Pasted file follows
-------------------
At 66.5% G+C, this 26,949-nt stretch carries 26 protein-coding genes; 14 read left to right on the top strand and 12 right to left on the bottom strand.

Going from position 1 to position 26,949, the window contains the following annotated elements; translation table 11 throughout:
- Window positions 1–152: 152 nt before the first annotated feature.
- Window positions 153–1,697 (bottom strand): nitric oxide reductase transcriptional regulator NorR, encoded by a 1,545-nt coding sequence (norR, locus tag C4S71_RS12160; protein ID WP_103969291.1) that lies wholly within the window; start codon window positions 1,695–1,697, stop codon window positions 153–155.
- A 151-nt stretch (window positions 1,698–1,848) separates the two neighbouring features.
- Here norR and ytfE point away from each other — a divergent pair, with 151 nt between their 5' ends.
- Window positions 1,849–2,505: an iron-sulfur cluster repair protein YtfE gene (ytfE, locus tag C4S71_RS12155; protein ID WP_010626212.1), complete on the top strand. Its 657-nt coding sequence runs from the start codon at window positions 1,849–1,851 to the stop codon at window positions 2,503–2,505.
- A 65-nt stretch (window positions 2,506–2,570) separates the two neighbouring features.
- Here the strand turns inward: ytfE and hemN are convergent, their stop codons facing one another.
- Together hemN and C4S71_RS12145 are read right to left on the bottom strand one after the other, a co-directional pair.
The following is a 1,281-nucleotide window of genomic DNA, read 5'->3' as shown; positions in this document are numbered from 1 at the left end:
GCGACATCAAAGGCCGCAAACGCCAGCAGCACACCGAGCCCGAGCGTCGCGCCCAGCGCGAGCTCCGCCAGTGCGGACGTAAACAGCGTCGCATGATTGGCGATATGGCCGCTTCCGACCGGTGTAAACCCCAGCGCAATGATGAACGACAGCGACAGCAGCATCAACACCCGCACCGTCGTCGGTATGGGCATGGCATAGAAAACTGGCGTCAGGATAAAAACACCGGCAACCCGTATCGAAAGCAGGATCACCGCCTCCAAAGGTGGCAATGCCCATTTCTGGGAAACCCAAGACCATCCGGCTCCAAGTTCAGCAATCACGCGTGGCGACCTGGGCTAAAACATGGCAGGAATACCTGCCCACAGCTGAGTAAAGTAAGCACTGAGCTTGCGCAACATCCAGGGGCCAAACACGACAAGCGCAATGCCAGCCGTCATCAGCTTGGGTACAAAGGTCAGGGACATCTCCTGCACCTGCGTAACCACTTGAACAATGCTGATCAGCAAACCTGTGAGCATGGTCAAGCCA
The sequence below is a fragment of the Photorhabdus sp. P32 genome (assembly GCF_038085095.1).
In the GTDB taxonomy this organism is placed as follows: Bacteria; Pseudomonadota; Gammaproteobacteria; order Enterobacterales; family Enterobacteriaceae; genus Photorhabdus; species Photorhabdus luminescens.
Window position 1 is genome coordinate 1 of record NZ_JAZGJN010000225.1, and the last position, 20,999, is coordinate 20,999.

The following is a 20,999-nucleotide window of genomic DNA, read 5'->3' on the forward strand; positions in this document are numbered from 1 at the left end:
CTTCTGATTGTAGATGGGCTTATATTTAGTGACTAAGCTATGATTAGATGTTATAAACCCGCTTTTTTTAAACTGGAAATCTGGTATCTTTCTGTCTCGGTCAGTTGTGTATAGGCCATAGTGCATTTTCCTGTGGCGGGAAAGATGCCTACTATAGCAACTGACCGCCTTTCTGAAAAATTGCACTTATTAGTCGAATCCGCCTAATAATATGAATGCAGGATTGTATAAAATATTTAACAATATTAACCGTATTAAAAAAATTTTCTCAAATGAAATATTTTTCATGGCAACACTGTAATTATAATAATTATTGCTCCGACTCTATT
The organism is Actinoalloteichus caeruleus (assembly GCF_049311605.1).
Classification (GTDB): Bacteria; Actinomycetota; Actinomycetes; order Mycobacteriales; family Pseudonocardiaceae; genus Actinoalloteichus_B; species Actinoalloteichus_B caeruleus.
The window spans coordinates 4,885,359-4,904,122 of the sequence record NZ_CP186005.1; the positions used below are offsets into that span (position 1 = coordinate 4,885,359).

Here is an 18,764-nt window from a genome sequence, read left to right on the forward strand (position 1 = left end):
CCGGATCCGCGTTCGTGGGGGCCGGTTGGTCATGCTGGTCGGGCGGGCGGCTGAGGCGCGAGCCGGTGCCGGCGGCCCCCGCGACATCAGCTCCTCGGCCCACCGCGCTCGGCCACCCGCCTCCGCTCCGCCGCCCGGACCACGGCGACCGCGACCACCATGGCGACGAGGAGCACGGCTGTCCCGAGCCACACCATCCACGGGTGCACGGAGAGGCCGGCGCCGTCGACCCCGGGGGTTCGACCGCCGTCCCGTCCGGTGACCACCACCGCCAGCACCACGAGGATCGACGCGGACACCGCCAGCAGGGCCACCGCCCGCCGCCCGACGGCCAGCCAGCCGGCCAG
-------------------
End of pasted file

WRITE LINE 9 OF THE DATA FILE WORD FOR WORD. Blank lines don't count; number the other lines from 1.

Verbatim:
- Here the strand turns inward: ytfE and hemN are convergent, their stop codons facing one another.